A casino bill to rescue a scandal-plagued multinational’s $450 million bet on a troubled Massachusetts Indian tribe is reportedly being rushed to the House floor without committee review. It’s also missing something else: The public support of high-profile, home-state U.S. Senator Elizabeth Warren.

During the previous session of Congress, Sen. Warren was a vocal supporter and Senate co-sponsor of the Mashpee Wampanoag Tribe Reservation Reaffirmation Act, which would make it possible for the tribe to enter a lucrative casino deal in southeast Massachusetts. Warren’s support for the project, after years of opposition to casino gambling, was widely viewed as part of her effort to repair damage from her Native American heritage scandal.

In the intervening months, however,  the scandals surrounding both Warren and the casino project have only worsened.  The Washington Post unearthed documents from 1986 in which Warren, in her own hand, identified herself as an “American Indian,” and the Mashpee tribe has suffered major shakeups of its leadership over financial concerns.  As a result, Warren is no longer a sponsor of the project and Democrats backing it have decided to take drastic legislative measures.

The scandal surrounding the Mashpee Wampanoag Tribal Nations goes back to corrupt DC lobbyist Jack Abramoff, who represented the Mashpees before being sent to prison on charges of conspiracy, fraud and tax evasion.  Abramoff’s influence in his heyday was due in part to his connections to then-House Natural Resources Committee chairman Rep. Richard W. Pombo.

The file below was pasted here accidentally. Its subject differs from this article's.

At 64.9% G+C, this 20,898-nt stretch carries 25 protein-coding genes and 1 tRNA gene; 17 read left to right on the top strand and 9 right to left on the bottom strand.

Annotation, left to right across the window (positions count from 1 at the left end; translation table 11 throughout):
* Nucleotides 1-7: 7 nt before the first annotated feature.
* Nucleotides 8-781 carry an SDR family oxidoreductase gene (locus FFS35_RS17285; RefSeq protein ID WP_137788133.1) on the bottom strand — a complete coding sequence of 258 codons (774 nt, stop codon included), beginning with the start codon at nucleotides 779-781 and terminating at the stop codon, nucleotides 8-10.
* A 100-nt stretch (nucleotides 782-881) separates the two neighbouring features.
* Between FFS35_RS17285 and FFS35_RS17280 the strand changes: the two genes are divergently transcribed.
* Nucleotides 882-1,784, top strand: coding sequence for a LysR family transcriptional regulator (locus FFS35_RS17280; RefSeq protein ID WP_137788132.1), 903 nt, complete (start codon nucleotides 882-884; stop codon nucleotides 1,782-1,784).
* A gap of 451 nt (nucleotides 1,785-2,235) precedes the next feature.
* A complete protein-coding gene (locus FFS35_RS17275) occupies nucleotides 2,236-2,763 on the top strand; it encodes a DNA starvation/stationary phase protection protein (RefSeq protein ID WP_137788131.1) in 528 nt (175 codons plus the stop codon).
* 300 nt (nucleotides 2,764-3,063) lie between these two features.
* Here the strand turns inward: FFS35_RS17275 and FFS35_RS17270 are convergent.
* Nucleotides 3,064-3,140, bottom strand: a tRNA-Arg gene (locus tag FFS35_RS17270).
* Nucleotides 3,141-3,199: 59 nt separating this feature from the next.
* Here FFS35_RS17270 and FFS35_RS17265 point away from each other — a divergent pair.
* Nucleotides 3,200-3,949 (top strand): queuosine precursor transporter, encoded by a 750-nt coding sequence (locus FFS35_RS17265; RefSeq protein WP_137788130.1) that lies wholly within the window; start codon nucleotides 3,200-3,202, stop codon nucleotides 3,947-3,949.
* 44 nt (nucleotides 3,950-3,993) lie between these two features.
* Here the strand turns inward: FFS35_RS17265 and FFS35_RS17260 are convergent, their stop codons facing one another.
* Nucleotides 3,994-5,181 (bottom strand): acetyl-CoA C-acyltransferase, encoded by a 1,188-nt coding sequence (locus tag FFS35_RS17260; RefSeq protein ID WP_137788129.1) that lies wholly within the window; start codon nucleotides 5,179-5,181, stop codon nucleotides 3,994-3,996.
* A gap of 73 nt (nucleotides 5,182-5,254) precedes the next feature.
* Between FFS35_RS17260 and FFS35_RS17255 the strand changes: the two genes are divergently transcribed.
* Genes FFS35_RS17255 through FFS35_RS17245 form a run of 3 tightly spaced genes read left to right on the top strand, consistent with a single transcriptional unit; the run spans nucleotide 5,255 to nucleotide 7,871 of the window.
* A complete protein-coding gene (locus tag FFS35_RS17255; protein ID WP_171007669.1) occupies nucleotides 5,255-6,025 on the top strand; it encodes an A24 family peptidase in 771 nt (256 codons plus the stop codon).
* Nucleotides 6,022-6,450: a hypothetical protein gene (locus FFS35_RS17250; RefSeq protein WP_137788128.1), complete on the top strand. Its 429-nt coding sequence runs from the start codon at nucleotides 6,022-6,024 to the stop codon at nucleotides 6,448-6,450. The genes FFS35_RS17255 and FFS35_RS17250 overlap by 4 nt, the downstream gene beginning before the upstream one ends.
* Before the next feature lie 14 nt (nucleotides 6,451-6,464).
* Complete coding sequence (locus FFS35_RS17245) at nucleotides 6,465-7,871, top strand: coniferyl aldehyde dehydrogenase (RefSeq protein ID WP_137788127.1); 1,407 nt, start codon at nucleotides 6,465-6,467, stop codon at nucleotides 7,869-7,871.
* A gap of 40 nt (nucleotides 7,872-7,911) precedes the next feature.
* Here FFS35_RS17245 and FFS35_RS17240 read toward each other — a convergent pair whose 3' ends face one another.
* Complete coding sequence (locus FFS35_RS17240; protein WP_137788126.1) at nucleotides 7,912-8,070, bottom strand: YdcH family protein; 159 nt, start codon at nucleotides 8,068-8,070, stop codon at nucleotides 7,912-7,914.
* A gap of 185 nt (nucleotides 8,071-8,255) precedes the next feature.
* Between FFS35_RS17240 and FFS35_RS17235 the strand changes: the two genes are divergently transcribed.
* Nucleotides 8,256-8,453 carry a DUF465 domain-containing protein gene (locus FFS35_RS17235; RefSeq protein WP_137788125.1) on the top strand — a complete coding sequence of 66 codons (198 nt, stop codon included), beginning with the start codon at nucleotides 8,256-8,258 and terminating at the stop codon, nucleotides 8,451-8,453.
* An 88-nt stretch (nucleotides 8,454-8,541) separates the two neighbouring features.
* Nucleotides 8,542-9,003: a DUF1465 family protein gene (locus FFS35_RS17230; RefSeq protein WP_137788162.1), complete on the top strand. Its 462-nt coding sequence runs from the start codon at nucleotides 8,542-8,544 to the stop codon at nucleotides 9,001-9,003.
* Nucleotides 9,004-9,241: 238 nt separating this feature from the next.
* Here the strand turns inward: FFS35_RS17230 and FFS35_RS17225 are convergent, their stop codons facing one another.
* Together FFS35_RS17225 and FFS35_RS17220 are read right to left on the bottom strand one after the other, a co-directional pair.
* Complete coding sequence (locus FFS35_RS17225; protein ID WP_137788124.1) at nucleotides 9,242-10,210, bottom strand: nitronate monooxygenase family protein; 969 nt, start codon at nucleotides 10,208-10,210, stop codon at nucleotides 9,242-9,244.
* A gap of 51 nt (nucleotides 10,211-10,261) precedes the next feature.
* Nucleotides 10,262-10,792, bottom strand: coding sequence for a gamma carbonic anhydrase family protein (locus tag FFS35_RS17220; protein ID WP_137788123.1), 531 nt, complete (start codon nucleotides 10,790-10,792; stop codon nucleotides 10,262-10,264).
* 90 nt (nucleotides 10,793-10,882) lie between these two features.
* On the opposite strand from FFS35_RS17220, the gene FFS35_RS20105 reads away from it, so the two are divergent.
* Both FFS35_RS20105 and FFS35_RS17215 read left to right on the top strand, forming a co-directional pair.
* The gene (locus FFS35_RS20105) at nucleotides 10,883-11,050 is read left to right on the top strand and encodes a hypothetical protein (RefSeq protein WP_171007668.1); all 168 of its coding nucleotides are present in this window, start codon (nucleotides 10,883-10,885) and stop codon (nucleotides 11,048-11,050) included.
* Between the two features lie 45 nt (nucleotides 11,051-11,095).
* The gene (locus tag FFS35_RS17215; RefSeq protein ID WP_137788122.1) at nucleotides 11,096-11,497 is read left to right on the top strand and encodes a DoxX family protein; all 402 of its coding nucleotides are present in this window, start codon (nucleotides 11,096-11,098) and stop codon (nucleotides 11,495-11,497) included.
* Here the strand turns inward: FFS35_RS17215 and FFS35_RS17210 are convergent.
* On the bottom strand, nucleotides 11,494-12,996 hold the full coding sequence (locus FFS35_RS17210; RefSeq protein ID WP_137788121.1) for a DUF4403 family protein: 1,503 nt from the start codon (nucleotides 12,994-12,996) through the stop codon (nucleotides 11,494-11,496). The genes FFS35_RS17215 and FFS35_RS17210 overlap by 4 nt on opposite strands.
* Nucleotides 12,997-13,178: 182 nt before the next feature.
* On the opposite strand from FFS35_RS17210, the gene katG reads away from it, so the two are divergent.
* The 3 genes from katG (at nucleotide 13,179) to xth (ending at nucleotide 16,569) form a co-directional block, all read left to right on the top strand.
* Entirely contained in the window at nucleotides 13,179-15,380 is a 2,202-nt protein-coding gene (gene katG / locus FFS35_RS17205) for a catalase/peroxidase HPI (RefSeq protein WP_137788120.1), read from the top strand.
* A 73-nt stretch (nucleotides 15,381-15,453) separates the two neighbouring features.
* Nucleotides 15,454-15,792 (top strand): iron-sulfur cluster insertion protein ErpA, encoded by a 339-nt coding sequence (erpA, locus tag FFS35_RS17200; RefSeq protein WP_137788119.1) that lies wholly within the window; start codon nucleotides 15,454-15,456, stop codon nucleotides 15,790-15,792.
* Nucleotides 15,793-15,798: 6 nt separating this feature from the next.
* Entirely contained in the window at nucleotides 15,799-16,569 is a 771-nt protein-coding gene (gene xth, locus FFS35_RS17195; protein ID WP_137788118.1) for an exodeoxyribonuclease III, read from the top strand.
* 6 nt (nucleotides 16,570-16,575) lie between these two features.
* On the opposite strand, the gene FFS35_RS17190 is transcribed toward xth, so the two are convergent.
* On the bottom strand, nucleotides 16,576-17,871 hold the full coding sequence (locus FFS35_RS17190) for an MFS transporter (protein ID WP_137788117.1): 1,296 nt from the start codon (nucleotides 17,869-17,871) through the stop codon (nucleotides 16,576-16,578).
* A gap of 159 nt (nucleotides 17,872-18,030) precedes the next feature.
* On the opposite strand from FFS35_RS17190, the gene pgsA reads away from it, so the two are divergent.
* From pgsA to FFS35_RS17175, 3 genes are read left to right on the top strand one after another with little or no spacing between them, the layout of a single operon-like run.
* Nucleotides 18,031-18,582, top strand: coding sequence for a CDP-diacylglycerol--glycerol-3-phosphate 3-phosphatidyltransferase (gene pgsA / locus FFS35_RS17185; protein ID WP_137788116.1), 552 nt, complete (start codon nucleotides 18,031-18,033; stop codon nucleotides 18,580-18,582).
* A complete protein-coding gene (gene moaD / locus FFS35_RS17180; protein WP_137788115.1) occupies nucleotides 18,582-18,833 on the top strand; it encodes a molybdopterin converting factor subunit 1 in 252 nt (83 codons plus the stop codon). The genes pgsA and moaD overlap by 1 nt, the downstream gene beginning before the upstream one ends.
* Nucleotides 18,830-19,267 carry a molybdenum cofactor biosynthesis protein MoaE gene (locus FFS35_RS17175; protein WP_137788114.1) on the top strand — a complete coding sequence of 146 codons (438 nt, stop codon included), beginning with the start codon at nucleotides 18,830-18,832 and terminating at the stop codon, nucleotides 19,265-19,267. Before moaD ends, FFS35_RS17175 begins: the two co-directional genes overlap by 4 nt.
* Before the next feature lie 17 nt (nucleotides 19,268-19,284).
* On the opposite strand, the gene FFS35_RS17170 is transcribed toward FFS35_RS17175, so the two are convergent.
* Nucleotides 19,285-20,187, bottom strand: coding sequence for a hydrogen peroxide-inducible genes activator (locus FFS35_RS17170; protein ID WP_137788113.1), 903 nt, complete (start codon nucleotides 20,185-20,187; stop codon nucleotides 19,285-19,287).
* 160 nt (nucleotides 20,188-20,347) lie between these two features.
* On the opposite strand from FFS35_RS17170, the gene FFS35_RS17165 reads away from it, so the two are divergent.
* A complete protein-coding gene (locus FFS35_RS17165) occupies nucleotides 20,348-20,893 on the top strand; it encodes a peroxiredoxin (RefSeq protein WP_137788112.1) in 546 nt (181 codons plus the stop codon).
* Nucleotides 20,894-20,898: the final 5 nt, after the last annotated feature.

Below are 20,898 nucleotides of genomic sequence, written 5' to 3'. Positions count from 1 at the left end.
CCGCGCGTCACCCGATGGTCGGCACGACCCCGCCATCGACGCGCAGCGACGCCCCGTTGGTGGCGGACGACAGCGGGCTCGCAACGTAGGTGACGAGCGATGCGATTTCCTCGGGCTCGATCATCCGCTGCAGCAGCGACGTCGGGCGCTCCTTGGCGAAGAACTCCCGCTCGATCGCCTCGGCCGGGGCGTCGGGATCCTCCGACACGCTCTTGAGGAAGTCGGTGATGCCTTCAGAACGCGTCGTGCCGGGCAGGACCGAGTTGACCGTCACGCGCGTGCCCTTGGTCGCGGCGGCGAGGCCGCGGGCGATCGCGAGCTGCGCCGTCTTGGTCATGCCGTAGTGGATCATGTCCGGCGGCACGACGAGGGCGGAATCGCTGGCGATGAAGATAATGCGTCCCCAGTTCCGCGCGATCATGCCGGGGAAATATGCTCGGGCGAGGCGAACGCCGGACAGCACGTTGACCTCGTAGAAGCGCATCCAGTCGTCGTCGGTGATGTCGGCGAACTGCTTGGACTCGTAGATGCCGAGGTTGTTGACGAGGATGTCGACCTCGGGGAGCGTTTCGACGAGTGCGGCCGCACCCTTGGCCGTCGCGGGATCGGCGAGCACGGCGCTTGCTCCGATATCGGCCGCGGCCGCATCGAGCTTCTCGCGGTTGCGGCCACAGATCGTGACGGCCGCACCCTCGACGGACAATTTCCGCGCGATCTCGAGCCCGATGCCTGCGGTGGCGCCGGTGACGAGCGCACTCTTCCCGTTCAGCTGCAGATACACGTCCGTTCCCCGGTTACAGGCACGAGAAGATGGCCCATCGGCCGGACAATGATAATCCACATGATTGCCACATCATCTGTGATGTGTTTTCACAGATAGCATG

Who is one of the key lobbyists of the Mashpee tribe today? Former Congressman Richard W. Pombo.

Pombo is part of a well-funded lobbying effort on behalf of a $1 billion casino project between the Mashpees and Genting Malaysia, an international gaming corporation. Genting has been caught up in its own scandal involving a massive kickback scheme that helped bring down the previous Malaysian government.  Genting has spent more than $2 million on lobbyists at the federal level alone since 2016, according to data at OpenSecrets.Org.

Genting and the tribe knew they were taking a gamble on the tribe’s ability to get tribal land for the proposed “First Light” casino given the current status of federal law limiting that right to tribes recognized before 1934. The U.S. Supreme Court upheld the law in the 2009 Carcieri decision, and both the federal courts and the U.S Department of the Interior have ruled against the project as a result.

Meanwhile, Genting spent years loaning money to the tribe against projected future profits casino. According to a 2016 financial audit, the tribe’s gaming authority was $375 million in debt. However, Carlton Hendricks, Jr. of the Mashpee’s tribal council says the actual number is more than $500 million.

Now Genting needs the Mashpee reservation bill to pass in order to recoup their half-billion dollars in losses, and it looks like House Democrats are prepared to do their part.

“We view this as a ‘Hail Mary’ following all the negative decisions for the tribe in court and before the Department of Interior. They’re just reaching out for whatever they can do in Congress to get help dealing with their $440 million hole that they owe to the Genting Group,” says attorney David Tennant, who represented local Taunton, MA families opposed to the project. “We view it as an effort to basically repay a foreign gaming giant as opposed to really helping the tribe.”